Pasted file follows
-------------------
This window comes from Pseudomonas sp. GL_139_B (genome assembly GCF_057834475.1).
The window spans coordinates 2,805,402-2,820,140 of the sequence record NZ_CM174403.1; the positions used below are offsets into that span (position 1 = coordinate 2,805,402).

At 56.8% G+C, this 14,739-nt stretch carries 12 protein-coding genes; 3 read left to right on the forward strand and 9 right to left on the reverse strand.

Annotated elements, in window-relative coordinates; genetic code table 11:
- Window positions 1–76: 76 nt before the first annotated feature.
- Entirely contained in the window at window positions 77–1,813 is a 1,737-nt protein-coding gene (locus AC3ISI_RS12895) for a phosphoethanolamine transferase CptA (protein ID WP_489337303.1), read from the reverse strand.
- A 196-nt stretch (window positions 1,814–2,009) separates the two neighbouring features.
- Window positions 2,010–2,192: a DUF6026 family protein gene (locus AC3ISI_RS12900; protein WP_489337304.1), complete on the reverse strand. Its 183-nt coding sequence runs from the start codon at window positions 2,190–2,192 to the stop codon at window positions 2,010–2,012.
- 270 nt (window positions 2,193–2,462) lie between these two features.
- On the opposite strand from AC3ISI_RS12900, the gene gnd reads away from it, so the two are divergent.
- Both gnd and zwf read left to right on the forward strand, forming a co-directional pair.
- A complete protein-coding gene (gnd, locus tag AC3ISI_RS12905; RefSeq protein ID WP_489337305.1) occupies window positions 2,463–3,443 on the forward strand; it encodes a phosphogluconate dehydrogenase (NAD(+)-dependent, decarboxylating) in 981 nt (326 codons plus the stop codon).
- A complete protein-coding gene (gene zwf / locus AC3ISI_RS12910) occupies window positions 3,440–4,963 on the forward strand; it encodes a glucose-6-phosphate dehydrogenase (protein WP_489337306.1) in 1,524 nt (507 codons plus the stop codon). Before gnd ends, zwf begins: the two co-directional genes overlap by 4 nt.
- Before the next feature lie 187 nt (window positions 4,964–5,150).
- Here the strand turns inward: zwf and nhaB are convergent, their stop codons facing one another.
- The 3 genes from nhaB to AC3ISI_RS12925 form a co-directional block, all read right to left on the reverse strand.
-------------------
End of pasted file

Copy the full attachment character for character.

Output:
This window comes from Pseudomonas sp. GL_139_B (genome assembly GCF_057834475.1).
The window spans coordinates 2,805,402-2,820,140 of the sequence record NZ_CM174403.1; the positions used below are offsets into that span (position 1 = coordinate 2,805,402).

At 56.8% G+C, this 14,739-nt stretch carries 12 protein-coding genes; 3 read left to right on the forward strand and 9 right to left on the reverse strand.

Annotated elements, in window-relative coordinates; genetic code table 11:
- Window positions 1–76: 76 nt before the first annotated feature.
- Entirely contained in the window at window positions 77–1,813 is a 1,737-nt protein-coding gene (locus AC3ISI_RS12895) for a phosphoethanolamine transferase CptA (protein ID WP_489337303.1), read from the reverse strand.
- A 196-nt stretch (window positions 1,814–2,009) separates the two neighbouring features.
- Window positions 2,010–2,192: a DUF6026 family protein gene (locus AC3ISI_RS12900; protein WP_489337304.1), complete on the reverse strand. Its 183-nt coding sequence runs from the start codon at window positions 2,190–2,192 to the stop codon at window positions 2,010–2,012.
- 270 nt (window positions 2,193–2,462) lie between these two features.
- On the opposite strand from AC3ISI_RS12900, the gene gnd reads away from it, so the two are divergent.
- Both gnd and zwf read left to right on the forward strand, forming a co-directional pair.
- A complete protein-coding gene (gnd, locus tag AC3ISI_RS12905; RefSeq protein ID WP_489337305.1) occupies window positions 2,463–3,443 on the forward strand; it encodes a phosphogluconate dehydrogenase (NAD(+)-dependent, decarboxylating) in 981 nt (326 codons plus the stop codon).
- A complete protein-coding gene (gene zwf / locus AC3ISI_RS12910) occupies window positions 3,440–4,963 on the forward strand; it encodes a glucose-6-phosphate dehydrogenase (protein WP_489337306.1) in 1,524 nt (507 codons plus the stop codon). Before gnd ends, zwf begins: the two co-directional genes overlap by 4 nt.
- Before the next feature lie 187 nt (window positions 4,964–5,150).
- Here the strand turns inward: zwf and nhaB are convergent, their stop codons facing one another.
- The 3 genes from nhaB to AC3ISI_RS12925 form a co-directional block, all read right to left on the reverse strand.